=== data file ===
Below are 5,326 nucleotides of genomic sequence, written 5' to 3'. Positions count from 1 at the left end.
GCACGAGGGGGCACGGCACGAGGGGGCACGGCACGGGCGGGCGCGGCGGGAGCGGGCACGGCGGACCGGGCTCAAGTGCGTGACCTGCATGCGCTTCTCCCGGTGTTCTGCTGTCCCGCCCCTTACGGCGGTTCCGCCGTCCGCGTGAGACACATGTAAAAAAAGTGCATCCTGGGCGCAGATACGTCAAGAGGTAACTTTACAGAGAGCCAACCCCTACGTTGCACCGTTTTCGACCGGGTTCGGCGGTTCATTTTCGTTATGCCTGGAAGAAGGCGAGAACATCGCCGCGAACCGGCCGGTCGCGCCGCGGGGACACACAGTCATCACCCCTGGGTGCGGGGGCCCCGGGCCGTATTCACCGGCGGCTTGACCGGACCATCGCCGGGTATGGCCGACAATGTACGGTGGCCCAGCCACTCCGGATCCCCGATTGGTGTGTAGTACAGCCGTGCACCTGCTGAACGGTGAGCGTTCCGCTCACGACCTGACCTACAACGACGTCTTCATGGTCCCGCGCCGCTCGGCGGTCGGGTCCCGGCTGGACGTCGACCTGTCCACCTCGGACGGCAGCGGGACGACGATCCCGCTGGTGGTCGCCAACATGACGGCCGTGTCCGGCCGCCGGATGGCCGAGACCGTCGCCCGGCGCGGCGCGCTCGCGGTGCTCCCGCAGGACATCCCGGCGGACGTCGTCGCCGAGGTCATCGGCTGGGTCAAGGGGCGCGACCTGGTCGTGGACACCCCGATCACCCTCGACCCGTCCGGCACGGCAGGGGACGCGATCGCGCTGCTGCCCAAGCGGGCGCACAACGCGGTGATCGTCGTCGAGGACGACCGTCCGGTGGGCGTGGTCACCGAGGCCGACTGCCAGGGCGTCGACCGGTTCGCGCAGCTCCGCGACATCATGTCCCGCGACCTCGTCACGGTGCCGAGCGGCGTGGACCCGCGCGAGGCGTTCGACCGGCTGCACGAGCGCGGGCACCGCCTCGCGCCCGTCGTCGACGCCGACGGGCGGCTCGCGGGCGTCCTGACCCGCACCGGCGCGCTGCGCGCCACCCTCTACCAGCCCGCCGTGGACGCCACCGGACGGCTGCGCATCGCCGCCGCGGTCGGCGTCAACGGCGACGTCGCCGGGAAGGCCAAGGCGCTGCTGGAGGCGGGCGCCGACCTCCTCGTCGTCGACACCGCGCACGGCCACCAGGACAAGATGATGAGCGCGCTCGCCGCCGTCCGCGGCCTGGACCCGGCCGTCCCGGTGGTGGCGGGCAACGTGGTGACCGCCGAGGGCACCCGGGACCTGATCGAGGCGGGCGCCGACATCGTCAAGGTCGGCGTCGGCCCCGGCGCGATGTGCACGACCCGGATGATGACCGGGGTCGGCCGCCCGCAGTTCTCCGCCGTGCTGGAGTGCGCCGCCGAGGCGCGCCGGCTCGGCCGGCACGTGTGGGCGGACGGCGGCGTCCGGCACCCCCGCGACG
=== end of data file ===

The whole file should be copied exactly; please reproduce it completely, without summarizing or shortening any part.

Below are 5,326 nucleotides of genomic sequence, written 5' to 3'. Positions count from 1 at the left end.
GCACGAGGGGGCACGGCACGAGGGGGCACGGCACGGGCGGGCGCGGCGGGAGCGGGCACGGCGGACCGGGCTCAAGTGCGTGACCTGCATGCGCTTCTCCCGGTGTTCTGCTGTCCCGCCCCTTACGGCGGTTCCGCCGTCCGCGTGAGACACATGTAAAAAAAGTGCATCCTGGGCGCAGATACGTCAAGAGGTAACTTTACAGAGAGCCAACCCCTACGTTGCACCGTTTTCGACCGGGTTCGGCGGTTCATTTTCGTTATGCCTGGAAGAAGGCGAGAACATCGCCGCGAACCGGCCGGTCGCGCCGCGGGGACACACAGTCATCACCCCTGGGTGCGGGGGCCCCGGGCCGTATTCACCGGCGGCTTGACCGGACCATCGCCGGGTATGGCCGACAATGTACGGTGGCCCAGCCACTCCGGATCCCCGATTGGTGTGTAGTACAGCCGTGCACCTGCTGAACGGTGAGCGTTCCGCTCACGACCTGACCTACAACGACGTCTTCATGGTCCCGCGCCGCTCGGCGGTCGGGTCCCGGCTGGACGTCGACCTGTCCACCTCGGACGGCAGCGGGACGACGATCCCGCTGGTGGTCGCCAACATGACGGCCGTGTCCGGCCGCCGGATGGCCGAGACCGTCGCCCGGCGCGGCGCGCTCGCGGTGCTCCCGCAGGACATCCCGGCGGACGTCGTCGCCGAGGTCATCGGCTGGGTCAAGGGGCGCGACCTGGTCGTGGACACCCCGATCACCCTCGACCCGTCCGGCACGGCAGGGGACGCGATCGCGCTGCTGCCCAAGCGGGCGCACAACGCGGTGATCGTCGTCGAGGACGACCGTCCGGTGGGCGTGGTCACCGAGGCCGACTGCCAGGGCGTCGACCGGTTCGCGCAGCTCCGCGACATCATGTCCCGCGACCTCGTCACGGTGCCGAGCGGCGTGGACCCGCGCGAGGCGTTCGACCGGCTGCACGAGCGCGGGCACCGCCTCGCGCCCGTCGTCGACGCCGACGGGCGGCTCGCGGGCGTCCTGACCCGCACCGGCGCGCTGCGCGCCACCCTCTACCAGCCCGCCGTGGACGCCACCGGACGGCTGCGCATCGCCGCCGCGGTCGGCGTCAACGGCGACGTCGCCGGGAAGGCCAAGGCGCTGCTGGAGGCGGGCGCCGACCTCCTCGTCGTCGACACCGCGCACGGCCACCAGGACAAGATGATGAGCGCGCTCGCCGCCGTCCGCGGCCTGGACCCGGCCGTCCCGGTGGTGGCGGGCAACGTGGTGACCGCCGAGGGCACCCGGGACCTGATCGAGGCGGGCGCCGACATCGTCAAGGTCGGCGTCGGCCCCGGCGCGATGTGCACGACCCGGATGATGACCGGGGTCGGCCGCCCGCAGTTCTCCGCCGTGCTGGAGTGCGCCGCCGAGGCGCGCCGGCTCGGCCGGCACGTGTGGGCGGACGGCGGCGTCCGGCACCCCCGCGACG